Officials from the Zambia Revenue Authority (ZRA) and Ministry of Mines and Minerals Development were part of the auction sale to make the exercise transparent.

Ministry of Mines Gemologist Michelle Naambo and her Senior Mining Engineer counterpart Misozi Mwanza described the auction sale as transparent and beneficial to the country.

Ms Mwanza hoped that the country would continue doing more to grow the emerald industry as the stones were the best and highly sought after around the world.

Ms Naambo affirmed that her ministry would continue to make the emerald mining environment favourable so that Grizzly Mining and other miners could continue expanding operations to bring in more revenue for economic growth.

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9 COMMENTS

  1. There we go again!!!!!!!!!!!!!!!!!!!!!!!!!!!!!!!! Something declared illegal someone who bennefited alone declares it legal i.e One Zamba….One Nation

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    • I’ve said it before that these Senegalese or Malians or whatever they are have been operating for years without paying their dues, can we kindly allow them to go back to their countries. They have been stealing our emeralds for too long and us the naive Zambians remain with nothing just stories. Let’s wake up please, Lufwanyama is a sad site and yet it has produced emeralds worth hundreds of millions of dollars over the years. Enough is enough.

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  2. Zambia ziko yama foreigners. Kagem emeralds alone can pay off PF Eurobond & Chinese debt but becoz of a dysfunctional Govt, foreigners have been left to make $-billions.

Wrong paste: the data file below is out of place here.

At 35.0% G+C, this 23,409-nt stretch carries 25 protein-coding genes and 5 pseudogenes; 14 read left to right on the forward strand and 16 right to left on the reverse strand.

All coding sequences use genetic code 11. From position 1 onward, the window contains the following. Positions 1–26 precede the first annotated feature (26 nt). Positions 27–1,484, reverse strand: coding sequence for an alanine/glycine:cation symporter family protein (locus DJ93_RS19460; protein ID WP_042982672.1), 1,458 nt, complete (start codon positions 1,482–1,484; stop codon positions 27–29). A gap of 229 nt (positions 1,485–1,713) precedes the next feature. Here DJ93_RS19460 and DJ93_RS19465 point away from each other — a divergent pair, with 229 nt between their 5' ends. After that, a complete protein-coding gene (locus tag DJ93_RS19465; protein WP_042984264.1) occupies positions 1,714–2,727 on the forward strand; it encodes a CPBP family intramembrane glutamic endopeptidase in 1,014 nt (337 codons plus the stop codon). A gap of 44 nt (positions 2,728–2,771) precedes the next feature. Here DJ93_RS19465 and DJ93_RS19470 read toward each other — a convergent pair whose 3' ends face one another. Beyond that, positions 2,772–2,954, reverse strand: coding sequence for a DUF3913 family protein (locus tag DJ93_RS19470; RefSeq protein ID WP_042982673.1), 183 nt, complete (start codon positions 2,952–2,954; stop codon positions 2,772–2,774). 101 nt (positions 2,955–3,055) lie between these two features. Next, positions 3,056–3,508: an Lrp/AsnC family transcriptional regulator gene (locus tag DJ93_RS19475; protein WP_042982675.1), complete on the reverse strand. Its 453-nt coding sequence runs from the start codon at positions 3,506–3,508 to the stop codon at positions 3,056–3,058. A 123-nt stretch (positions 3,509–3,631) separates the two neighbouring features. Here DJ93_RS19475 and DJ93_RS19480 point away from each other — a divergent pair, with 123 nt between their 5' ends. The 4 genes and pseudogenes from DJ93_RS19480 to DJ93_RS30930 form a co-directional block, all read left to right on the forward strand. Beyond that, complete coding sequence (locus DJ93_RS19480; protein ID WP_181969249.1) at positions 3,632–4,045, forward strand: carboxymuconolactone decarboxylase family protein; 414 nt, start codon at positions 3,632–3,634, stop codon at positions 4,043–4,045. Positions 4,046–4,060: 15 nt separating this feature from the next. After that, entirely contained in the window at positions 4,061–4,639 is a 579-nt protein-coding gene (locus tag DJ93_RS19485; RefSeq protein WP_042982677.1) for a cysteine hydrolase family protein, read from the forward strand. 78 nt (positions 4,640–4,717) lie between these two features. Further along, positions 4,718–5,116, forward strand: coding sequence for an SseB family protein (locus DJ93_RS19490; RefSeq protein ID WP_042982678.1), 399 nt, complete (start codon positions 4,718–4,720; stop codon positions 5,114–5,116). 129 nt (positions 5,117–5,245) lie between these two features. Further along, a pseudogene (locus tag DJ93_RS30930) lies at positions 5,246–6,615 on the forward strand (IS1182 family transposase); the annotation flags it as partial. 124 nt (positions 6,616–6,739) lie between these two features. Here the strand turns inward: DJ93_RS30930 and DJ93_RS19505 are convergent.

– Chinese – Roads & contruction & china malls
    – Lebanese – Shops
    – South Africans – Mines & supermarkets
    – Rwandese – Shops
    – Tanzanians – Shops
    – Nigerians – Men of Gold (Fake pastors) & conmen
    – Senegalese – Emerald mining
    – Somalian – Trucking
    – Malawians – politics

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    • You will die a poor and bitter man if you continue thinking like that….ask your friends who have made it and shut your xenophobic mouth

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  3. What a shame that only foreigners enjoy Zambian resources while the average Zambian is busy dancing with their clueless and corrupt leader

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  4. Is it not strange that only after the Israeli placed court orders resulting in sanctions on Grizzly mining emeralds , now the senegalise think selling locally benefits Zambia , while all along they were championing auctions outside Zambia ??

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  5. We are not children, we know as soon as sanctions are lifted on your emeralds , your auctions will be abroad…..

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  6. What am I doing here in town? I have seen these green stones in my village. I am off for the village.

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  7. Even if zambia doesn’t enforce the freeze order locally due to corruption by the same Senegalese once these stones are taken out of the country there could be problems. Remember the blood diamonds from Sierra Leone which had a worldwide ban imposed on them which meant no one would touch them.